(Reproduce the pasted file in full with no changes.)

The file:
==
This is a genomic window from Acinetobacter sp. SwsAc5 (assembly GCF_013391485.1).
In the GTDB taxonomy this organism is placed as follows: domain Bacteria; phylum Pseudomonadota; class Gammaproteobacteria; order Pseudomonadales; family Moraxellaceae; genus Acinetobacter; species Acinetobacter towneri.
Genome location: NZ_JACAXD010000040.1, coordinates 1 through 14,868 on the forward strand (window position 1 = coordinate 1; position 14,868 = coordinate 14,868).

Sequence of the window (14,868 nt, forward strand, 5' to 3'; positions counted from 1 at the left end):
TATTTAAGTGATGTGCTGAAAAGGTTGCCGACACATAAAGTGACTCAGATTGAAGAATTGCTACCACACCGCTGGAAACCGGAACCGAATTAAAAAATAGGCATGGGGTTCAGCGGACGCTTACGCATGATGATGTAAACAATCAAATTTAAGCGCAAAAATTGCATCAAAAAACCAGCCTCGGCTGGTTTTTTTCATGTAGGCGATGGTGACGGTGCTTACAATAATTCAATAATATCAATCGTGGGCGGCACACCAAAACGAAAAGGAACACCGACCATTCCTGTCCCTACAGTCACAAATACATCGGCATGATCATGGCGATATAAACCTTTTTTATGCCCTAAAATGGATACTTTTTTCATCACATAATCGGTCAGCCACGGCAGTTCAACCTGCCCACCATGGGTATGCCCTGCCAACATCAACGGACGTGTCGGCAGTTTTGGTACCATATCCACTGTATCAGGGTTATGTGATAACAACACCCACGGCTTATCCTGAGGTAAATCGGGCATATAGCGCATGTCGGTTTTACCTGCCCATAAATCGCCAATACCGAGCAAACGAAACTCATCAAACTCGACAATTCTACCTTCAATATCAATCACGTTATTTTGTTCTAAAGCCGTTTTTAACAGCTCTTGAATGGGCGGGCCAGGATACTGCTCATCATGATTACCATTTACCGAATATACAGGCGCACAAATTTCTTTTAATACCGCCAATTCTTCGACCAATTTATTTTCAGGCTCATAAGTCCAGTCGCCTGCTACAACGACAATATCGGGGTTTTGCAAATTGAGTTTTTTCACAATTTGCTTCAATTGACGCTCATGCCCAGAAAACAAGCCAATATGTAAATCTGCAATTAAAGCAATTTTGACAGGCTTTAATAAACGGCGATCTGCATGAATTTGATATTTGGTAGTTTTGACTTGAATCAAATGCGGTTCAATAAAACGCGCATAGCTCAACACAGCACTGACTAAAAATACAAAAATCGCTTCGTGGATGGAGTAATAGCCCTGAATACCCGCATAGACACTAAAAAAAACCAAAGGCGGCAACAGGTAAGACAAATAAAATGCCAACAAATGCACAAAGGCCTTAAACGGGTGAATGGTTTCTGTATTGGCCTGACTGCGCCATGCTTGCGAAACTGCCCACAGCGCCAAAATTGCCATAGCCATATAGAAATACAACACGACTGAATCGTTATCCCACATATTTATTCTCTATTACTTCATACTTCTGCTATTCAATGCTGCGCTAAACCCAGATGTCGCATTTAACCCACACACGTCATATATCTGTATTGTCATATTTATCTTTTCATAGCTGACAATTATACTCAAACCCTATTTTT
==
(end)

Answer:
This is a genomic window from Acinetobacter sp. SwsAc5 (assembly GCF_013391485.1).
In the GTDB taxonomy this organism is placed as follows: domain Bacteria; phylum Pseudomonadota; class Gammaproteobacteria; order Pseudomonadales; family Moraxellaceae; genus Acinetobacter; species Acinetobacter towneri.
Genome location: NZ_JACAXD010000040.1, coordinates 1 through 14,868 on the forward strand (window position 1 = coordinate 1; position 14,868 = coordinate 14,868).

Sequence of the window (14,868 nt, forward strand, 5' to 3'; positions counted from 1 at the left end):
TATTTAAGTGATGTGCTGAAAAGGTTGCCGACACATAAAGTGACTCAGATTGAAGAATTGCTACCACACCGCTGGAAACCGGAACCGAATTAAAAAATAGGCATGGGGTTCAGCGGACGCTTACGCATGATGATGTAAACAATCAAATTTAAGCGCAAAAATTGCATCAAAAAACCAGCCTCGGCTGGTTTTTTTCATGTAGGCGATGGTGACGGTGCTTACAATAATTCAATAATATCAATCGTGGGCGGCACACCAAAACGAAAAGGAACACCGACCATTCCTGTCCCTACAGTCACAAATACATCGGCATGATCATGGCGATATAAACCTTTTTTATGCCCTAAAATGGATACTTTTTTCATCACATAATCGGTCAGCCACGGCAGTTCAACCTGCCCACCATGGGTATGCCCTGCCAACATCAACGGACGTGTCGGCAGTTTTGGTACCATATCCACTGTATCAGGGTTATGTGATAACAACACCCACGGCTTATCCTGAGGTAAATCGGGCATATAGCGCATGTCGGTTTTACCTGCCCATAAATCGCCAATACCGAGCAAACGAAACTCATCAAACTCGACAATTCTACCTTCAATATCAATCACGTTATTTTGTTCTAAAGCCGTTTTTAACAGCTCTTGAATGGGCGGGCCAGGATACTGCTCATCATGATTACCATTTACCGAATATACAGGCGCACAAATTTCTTTTAATACCGCCAATTCTTCGACCAATTTATTTTCAGGCTCATAAGTCCAGTCGCCTGCTACAACGACAATATCGGGGTTTTGCAAATTGAGTTTTTTCACAATTTGCTTCAATTGACGCTCATGCCCAGAAAACAAGCCAATATGTAAATCTGCAATTAAAGCAATTTTGACAGGCTTTAATAAACGGCGATCTGCATGAATTTGATATTTGGTAGTTTTGACTTGAATCAAATGCGGTTCAATAAAACGCGCATAGCTCAACACAGCACTGACTAAAAATACAAAAATCGCTTCGTGGATGGAGTAATAGCCCTGAATACCCGCATAGACACTAAAAAAAACCAAAGGCGGCAACAGGTAAGACAAATAAAATGCCAACAAATGCACAAAGGCCTTAAACGGGTGAATGGTTTCTGTATTGGCCTGACTGCGCCATGCTTGCGAAACTGCCCACAGCGCCAAAATTGCCATAGCCATATAGAAATACAACACGACTGAATCGTTATCCCACATATTTATTCTCTATTACTTCATACTTCTGCTATTCAATGCTGCGCTAAACCCAGATGTCGCATTTAACCCACACACGTCATATATCTGTATTGTCATATTTATCTTTTCATAGCTGACAATTATACTCAAACCCTATTTTT